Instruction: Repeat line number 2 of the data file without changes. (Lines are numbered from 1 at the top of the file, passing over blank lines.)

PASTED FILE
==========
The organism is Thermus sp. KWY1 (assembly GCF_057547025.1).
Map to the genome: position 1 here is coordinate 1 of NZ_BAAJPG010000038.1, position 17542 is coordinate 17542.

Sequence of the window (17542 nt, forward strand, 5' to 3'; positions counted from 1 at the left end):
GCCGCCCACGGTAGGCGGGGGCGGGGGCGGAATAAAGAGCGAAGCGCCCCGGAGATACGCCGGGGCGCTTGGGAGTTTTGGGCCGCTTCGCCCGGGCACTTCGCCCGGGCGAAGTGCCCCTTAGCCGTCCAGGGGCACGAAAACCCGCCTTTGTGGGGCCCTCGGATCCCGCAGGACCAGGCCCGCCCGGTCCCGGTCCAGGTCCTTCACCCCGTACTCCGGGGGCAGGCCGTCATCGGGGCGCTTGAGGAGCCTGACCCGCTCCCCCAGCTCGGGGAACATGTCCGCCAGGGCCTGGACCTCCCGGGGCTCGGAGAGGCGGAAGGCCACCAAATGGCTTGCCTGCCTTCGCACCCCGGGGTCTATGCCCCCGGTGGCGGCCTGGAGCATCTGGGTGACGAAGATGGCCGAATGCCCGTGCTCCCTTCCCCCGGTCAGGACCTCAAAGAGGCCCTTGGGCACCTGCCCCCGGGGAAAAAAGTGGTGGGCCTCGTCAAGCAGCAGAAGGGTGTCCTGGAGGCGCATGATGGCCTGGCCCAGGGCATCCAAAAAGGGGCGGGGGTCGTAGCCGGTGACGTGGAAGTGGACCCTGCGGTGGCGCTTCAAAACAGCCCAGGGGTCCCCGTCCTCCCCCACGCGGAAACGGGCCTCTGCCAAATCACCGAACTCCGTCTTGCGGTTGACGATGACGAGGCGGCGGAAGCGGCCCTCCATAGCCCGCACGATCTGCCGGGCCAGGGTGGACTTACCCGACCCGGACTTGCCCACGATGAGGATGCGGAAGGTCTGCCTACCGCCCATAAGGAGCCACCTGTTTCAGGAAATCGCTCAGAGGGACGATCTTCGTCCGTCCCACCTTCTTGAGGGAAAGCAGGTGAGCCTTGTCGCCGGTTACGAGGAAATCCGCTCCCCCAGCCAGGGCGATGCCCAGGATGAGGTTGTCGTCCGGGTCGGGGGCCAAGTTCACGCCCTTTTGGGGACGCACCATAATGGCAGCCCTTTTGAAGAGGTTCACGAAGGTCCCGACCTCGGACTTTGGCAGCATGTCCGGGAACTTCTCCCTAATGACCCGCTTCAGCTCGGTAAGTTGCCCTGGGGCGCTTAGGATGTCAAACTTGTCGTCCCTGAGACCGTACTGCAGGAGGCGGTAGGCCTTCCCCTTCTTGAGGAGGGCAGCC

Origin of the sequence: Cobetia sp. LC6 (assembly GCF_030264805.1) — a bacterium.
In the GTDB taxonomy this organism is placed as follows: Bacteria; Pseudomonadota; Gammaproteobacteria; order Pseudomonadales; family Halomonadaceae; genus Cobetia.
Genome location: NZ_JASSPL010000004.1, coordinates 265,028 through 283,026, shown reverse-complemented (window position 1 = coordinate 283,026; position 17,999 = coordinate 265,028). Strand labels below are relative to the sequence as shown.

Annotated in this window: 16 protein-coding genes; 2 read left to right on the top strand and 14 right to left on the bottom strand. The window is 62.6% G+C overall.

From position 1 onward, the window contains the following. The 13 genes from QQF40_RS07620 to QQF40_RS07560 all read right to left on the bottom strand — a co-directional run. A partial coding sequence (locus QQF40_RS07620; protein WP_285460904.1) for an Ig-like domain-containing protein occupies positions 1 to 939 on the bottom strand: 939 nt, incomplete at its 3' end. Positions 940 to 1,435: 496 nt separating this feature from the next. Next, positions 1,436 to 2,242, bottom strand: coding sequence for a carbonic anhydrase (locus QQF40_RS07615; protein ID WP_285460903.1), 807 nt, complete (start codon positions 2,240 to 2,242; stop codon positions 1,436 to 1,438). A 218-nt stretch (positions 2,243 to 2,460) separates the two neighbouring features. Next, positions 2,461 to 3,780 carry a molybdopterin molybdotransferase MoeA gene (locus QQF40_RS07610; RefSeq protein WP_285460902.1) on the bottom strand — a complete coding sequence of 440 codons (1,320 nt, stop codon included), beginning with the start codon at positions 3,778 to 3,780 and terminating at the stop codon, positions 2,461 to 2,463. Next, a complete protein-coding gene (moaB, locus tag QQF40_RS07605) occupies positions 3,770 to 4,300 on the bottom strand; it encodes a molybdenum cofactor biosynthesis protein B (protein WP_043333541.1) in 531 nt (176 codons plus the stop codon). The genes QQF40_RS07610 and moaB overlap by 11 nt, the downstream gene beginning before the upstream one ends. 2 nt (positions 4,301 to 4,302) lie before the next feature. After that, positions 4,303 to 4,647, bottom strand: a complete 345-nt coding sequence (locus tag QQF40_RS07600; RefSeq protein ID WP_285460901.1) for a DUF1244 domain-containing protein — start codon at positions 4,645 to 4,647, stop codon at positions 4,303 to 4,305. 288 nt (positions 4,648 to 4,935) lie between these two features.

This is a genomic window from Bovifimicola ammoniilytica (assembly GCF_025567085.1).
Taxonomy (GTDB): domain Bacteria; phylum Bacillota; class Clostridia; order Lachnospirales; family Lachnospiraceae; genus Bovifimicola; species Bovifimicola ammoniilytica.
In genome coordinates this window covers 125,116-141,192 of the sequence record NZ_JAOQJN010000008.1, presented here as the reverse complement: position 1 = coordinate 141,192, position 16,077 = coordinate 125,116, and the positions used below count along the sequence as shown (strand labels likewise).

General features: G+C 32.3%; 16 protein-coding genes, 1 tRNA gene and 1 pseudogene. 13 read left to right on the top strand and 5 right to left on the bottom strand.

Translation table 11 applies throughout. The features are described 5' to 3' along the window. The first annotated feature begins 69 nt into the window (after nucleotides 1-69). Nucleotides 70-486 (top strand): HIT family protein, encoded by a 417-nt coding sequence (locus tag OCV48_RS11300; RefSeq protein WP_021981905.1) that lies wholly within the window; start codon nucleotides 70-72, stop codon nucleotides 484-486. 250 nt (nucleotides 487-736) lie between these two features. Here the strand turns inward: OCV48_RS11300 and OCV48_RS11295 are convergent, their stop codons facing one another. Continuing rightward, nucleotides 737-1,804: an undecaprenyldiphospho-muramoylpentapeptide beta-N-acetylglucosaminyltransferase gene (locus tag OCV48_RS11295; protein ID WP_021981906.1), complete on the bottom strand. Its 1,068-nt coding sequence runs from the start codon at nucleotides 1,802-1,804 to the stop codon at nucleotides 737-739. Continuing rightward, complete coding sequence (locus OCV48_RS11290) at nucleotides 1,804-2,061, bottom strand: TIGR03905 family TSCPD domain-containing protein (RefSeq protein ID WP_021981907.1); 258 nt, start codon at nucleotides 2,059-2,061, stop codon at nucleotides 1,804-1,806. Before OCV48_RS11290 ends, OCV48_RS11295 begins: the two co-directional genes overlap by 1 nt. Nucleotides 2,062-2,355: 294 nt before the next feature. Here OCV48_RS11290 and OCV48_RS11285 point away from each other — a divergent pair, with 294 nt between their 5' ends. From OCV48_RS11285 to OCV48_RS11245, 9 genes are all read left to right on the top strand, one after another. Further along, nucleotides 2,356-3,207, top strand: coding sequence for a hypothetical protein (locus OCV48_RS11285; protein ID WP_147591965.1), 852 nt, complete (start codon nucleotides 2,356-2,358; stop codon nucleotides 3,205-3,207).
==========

Map to the genome: position 1 here is coordinate 1 of NZ_BAAJPG010000038.1, position 17542 is coordinate 17542.